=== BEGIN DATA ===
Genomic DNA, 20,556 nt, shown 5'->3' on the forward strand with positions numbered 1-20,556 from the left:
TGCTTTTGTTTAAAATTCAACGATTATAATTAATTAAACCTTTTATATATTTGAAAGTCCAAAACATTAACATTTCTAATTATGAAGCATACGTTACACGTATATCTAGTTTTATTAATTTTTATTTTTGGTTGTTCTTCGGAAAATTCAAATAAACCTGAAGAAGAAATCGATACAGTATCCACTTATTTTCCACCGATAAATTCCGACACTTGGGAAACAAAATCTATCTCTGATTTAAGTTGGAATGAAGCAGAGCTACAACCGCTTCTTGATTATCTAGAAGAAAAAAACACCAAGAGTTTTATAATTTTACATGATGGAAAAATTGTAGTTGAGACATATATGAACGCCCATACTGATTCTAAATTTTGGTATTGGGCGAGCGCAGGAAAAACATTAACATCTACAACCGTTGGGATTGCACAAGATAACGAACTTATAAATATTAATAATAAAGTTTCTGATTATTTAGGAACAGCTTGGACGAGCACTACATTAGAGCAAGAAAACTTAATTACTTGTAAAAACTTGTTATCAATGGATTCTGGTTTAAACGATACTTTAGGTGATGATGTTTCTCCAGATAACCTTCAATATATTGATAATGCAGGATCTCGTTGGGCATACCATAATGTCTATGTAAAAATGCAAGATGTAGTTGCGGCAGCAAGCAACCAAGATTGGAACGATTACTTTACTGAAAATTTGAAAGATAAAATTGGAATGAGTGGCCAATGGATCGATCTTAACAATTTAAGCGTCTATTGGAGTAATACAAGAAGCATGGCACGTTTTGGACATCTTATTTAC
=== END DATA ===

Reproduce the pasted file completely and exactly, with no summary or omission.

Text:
Genomic DNA, 20,556 nt, shown 5'->3' on the forward strand with positions numbered 1-20,556 from the left:
TGCTTTTGTTTAAAATTCAACGATTATAATTAATTAAACCTTTTATATATTTGAAAGTCCAAAACATTAACATTTCTAATTATGAAGCATACGTTACACGTATATCTAGTTTTATTAATTTTTATTTTTGGTTGTTCTTCGGAAAATTCAAATAAACCTGAAGAAGAAATCGATACAGTATCCACTTATTTTCCACCGATAAATTCCGACACTTGGGAAACAAAATCTATCTCTGATTTAAGTTGGAATGAAGCAGAGCTACAACCGCTTCTTGATTATCTAGAAGAAAAAAACACCAAGAGTTTTATAATTTTACATGATGGAAAAATTGTAGTTGAGACATATATGAACGCCCATACTGATTCTAAATTTTGGTATTGGGCGAGCGCAGGAAAAACATTAACATCTACAACCGTTGGGATTGCACAAGATAACGAACTTATAAATATTAATAATAAAGTTTCTGATTATTTAGGAACAGCTTGGACGAGCACTACATTAGAGCAAGAAAACTTAATTACTTGTAAAAACTTGTTATCAATGGATTCTGGTTTAAACGATACTTTAGGTGATGATGTTTCTCCAGATAACCTTCAATATATTGATAATGCAGGATCTCGTTGGGCATACCATAATGTCTATGTAAAAATGCAAGATGTAGTTGCGGCAGCAAGCAACCAAGATTGGAACGATTACTTTACTGAAAATTTGAAAGATAAAATTGGAATGAGTGGCCAATGGATCGATCTTAACAATTTAAGCGTCTATTGGAGTAATACAAGAAGCATGGCACGTTTTGGACATCTTATTTAC